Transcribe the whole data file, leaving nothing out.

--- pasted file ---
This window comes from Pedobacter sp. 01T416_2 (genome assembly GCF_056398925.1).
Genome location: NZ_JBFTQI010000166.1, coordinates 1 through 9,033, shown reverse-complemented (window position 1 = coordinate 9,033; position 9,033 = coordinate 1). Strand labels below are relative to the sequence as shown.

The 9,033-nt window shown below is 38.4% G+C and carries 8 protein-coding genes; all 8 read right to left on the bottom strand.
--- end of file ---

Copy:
This window comes from Pedobacter sp. 01T416_2 (genome assembly GCF_056398925.1).
Genome location: NZ_JBFTQI010000166.1, coordinates 1 through 9,033, shown reverse-complemented (window position 1 = coordinate 9,033; position 9,033 = coordinate 1). Strand labels below are relative to the sequence as shown.

The 9,033-nt window shown below is 38.4% G+C and carries 8 protein-coding genes; all 8 read right to left on the bottom strand.